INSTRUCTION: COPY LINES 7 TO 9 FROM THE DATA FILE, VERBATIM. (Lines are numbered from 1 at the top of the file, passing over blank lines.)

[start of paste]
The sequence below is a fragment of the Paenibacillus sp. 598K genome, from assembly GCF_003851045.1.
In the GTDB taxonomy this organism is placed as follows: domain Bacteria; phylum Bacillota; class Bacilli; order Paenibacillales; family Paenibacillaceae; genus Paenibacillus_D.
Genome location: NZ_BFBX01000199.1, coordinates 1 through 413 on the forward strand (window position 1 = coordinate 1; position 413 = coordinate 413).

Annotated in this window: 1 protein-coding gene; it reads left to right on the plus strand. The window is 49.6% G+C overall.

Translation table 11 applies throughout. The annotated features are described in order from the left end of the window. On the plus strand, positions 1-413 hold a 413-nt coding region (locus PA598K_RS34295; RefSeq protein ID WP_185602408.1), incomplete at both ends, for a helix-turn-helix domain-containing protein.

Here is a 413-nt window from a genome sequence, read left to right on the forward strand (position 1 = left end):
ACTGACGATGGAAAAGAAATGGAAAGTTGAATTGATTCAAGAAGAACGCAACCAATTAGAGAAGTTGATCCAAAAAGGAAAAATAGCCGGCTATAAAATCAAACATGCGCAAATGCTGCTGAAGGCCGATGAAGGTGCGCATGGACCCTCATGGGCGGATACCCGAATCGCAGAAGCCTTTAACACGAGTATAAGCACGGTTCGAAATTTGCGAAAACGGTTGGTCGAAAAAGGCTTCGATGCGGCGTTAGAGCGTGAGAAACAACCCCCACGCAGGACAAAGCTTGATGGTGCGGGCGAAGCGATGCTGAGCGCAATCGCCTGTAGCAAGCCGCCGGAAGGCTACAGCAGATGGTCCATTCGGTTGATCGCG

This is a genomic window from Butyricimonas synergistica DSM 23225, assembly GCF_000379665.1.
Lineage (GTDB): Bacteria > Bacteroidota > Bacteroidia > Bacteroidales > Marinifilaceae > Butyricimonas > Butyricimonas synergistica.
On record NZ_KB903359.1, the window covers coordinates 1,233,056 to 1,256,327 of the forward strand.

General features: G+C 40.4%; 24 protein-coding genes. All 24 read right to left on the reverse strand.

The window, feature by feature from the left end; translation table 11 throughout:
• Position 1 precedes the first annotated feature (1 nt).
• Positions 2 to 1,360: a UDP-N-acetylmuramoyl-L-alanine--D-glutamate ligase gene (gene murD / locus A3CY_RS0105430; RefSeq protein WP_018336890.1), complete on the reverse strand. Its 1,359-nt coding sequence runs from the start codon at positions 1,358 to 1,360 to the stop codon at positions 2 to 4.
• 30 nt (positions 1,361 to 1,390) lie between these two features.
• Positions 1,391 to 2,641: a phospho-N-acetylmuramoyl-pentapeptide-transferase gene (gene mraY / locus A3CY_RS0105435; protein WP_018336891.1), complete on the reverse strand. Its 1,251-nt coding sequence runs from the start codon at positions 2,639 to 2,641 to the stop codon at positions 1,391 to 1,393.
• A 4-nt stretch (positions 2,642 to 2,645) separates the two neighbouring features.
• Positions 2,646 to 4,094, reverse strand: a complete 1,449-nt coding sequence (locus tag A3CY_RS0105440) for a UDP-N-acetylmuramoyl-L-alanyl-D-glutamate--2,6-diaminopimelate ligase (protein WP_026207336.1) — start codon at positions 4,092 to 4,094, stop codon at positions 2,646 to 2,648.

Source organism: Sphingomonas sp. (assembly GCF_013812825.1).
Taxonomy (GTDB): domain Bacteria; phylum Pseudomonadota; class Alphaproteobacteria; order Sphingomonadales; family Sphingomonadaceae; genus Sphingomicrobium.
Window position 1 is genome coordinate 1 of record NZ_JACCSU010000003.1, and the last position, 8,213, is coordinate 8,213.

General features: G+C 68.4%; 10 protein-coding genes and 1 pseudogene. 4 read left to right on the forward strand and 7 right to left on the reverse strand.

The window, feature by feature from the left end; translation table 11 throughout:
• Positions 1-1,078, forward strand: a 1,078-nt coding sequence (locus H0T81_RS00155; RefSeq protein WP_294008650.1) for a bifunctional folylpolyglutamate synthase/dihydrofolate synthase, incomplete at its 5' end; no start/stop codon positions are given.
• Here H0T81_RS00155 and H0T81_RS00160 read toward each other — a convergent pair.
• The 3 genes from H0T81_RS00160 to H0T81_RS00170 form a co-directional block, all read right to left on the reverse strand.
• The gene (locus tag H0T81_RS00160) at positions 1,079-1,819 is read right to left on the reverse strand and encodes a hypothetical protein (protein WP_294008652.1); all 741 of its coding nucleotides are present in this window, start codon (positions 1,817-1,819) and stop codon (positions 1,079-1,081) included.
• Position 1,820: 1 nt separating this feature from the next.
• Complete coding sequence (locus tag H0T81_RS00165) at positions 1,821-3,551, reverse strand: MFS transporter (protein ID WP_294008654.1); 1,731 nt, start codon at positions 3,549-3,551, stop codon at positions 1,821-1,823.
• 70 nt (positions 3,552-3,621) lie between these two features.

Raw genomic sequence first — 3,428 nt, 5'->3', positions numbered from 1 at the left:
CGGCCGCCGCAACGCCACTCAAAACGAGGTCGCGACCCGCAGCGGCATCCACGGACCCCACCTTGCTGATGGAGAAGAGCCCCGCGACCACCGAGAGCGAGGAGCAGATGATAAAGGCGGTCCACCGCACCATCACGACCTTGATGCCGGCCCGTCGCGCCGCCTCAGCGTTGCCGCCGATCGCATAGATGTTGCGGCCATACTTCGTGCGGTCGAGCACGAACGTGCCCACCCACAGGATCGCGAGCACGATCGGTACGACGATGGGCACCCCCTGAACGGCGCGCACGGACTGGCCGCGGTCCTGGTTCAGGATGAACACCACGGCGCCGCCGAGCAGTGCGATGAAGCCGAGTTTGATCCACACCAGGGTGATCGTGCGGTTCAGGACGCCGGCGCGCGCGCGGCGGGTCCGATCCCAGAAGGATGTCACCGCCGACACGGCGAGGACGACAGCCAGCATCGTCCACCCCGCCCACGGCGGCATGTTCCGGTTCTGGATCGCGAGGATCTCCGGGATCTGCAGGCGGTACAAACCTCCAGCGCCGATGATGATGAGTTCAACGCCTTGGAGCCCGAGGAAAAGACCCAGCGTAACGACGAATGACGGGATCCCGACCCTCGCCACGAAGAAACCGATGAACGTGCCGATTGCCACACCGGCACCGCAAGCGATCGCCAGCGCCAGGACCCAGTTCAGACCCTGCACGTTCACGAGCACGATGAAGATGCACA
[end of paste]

ACTGACGATGGAAAAGAAATGGAAAGTTGAATTGATTCAAGAAGAACGCAACCAATTAGAGAAGTTGATCCAAAAAGGAAAAATAGCCGGCTATAAAATCAAACATGCGCAAATGCTGCTGAAGGCCGATGAAGGTGCGCATGGACCCTCATGGGCGGATACCCGAATCGCAGAAGCCTTTAACACGAGTATAAGCACGGTTCGAAATTTGCGAAAACGGTTGGTCGAAAAAGGCTTCGATGCGGCGTTAGAGCGTGAGAAACAACCCCCACGCAGGACAAAGCTTGATGGTGCGGGCGAAGCGATGCTGAGCGCAATCGCCTGTAGCAAGCCGCCGGAAGGCTACAGCAGATGGTCCATTCGGTTGATCGCG

This is a genomic window from Butyricimonas synergistica DSM 23225, assembly GCF_000379665.1.
Lineage (GTDB): Bacteria > Bacteroidota > Bacteroidia > Bacteroidales > Marinifilaceae > Butyricimonas > Butyricimonas synergistica.